Licenses are required for individuals and businesses that fertilize turf. Businesses must employ at least one certified professional fertilizer applicator. The initial license will be valid through June 30, 2015. After this date, licenses will be valid for one year. (Note: If you already have a business license, you will receive a replacement license in the mail that will be valid through June 30, 2015.) Beginning in 2015, license holders will be required to
file an annual activity report with MDA covering the previous year. The
first activity report is due to MDA March 1, 2015. Reporting forms will be available on this website later this year. Click here for a business license application.
- Avoid Penalties
Violators are subject to civil penalties of up to $1,000 for the first violation and $2,000 for each subsequent violation.
Homeowners and do-it-yourselfers are required to obey fertilizer application restrictions, use best management practices when applying fertilizer, observe fertilizer blackout dates and follow University of Maryland recommendations when fertilizing lawns. Click here for more info.
A county, municipality or MDA may enforce these requirements for homeowners. The law supersedes any existing local ordinances.
For Homeowners and Professionals:
- Everyone must follow University of Maryland fertilizer recommendations.
- A single fertilizer application may not exceed 0.9 pound total nitrogen per 1,000 square feet which can include no more than 0.7 pound of soluble nitrogen per 1,000 square feet.
- Homeowners should visit extension.umd.edu/hgic for seasonal and yearly nitrogen recommendations.
- Lawn care pros should consult the Maryland Professional Lawn Care Management Manual.
- Phosphorus may only be applied to lawns when a soil test indicates that it is needed or when a lawn is being established, patched or renovated.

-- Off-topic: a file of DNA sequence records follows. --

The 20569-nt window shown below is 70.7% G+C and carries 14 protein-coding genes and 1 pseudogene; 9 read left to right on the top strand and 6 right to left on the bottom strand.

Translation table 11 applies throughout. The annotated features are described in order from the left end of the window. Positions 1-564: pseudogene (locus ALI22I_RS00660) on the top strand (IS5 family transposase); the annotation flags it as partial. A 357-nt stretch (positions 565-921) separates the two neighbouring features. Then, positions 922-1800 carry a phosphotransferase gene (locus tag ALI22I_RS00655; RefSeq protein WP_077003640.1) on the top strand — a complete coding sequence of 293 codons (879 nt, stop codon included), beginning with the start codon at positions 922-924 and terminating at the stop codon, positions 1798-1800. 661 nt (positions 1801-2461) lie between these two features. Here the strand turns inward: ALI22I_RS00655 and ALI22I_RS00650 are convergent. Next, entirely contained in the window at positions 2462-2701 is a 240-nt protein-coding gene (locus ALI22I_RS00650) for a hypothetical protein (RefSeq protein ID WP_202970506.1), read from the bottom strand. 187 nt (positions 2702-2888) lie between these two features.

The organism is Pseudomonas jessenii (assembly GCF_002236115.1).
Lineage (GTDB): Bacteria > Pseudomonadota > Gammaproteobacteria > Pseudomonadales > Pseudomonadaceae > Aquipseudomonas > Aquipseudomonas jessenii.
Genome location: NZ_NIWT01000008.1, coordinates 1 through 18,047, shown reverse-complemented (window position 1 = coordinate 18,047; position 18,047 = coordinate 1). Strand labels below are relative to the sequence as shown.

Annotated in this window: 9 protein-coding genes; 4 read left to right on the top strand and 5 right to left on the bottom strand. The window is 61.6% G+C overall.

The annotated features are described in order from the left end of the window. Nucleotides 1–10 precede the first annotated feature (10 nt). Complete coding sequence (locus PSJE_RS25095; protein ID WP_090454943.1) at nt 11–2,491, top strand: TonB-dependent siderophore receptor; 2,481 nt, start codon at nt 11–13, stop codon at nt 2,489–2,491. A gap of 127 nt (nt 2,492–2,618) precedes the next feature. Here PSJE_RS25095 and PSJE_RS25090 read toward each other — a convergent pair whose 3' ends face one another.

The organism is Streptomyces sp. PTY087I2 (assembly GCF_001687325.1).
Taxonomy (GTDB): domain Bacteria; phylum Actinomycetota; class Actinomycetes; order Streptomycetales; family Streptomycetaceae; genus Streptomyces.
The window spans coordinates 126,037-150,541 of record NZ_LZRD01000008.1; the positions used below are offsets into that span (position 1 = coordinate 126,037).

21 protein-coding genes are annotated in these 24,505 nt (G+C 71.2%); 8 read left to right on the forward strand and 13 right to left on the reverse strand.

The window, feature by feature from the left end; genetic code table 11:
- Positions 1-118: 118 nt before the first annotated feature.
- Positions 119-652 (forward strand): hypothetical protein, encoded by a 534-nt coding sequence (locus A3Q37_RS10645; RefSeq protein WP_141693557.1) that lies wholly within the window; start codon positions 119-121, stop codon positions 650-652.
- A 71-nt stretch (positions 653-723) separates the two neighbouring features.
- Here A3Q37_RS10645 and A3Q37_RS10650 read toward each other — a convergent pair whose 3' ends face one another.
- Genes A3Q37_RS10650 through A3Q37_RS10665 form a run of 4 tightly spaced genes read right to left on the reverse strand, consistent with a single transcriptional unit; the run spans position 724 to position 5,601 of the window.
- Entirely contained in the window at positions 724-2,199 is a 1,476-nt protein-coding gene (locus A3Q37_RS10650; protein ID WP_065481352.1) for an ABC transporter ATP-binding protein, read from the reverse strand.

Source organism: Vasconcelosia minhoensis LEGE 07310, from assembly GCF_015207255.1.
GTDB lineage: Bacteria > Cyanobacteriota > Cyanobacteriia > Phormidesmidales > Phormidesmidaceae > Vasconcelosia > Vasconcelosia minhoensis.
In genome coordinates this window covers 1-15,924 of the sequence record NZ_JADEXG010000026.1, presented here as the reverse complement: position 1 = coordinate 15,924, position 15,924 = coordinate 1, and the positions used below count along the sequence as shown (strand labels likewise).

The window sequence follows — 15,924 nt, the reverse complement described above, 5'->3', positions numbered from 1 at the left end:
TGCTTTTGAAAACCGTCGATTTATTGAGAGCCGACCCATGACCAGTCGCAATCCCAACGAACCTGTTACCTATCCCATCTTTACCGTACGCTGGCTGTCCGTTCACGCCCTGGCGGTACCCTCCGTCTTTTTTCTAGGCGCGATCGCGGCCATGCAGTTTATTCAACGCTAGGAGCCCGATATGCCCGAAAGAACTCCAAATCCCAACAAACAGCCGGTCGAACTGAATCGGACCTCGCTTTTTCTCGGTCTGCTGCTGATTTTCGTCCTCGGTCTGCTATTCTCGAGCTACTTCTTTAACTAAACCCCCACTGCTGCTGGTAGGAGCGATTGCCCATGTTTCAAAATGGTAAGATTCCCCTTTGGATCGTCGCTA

- Fertilizer may not be used to de-ice walkways and driveways.
- It is against the law to apply fertilizer to sidewalks, driveways or other impervious surfaces. Any product that lands on these surfaces must be swept back onto the grass or cleaned up.
- Do not apply fertilizer within 15 feet of waterways. This setback is reduced to 10 feet if a drop spreader, rotary spreader with deflector or targeted spray liquid is used to apply fertilizer.
- Do not fertilize lawns if heavy rain is predicted.
- Observe fertilizer blackout dates: Lawn fertilizer applications are banned between November 15 and March 1 and when the ground is frozen. Lawn care professionals have a slightly longer period--until December 1.
- Enhanced efficiency controlled release products may be applied at no more than 2.5 pounds per year, with a maximum monthly release rate of 0.7 pound of nitrogen per 1,000 square feet.
For Lawn Care Professionals only:
- From November 16 through December 1 only water soluble nitrogen (no slow release) may be applied to lawns at a maximum rate of 0.5 pound per 1,000 square feet.
- Natural organic or organic products containing phosphorus may not exceed 0.25 pound of phosphorus per 1,000 square feet with an annual maximum of 0.5 pound of phosphorus per 1,000 square feet. These products may not be applied when soils test at "optimum to excessive" for phosphorus levels.
Legal Authority: Fertilizer Use Act of 2011
Last updated April 10, 2014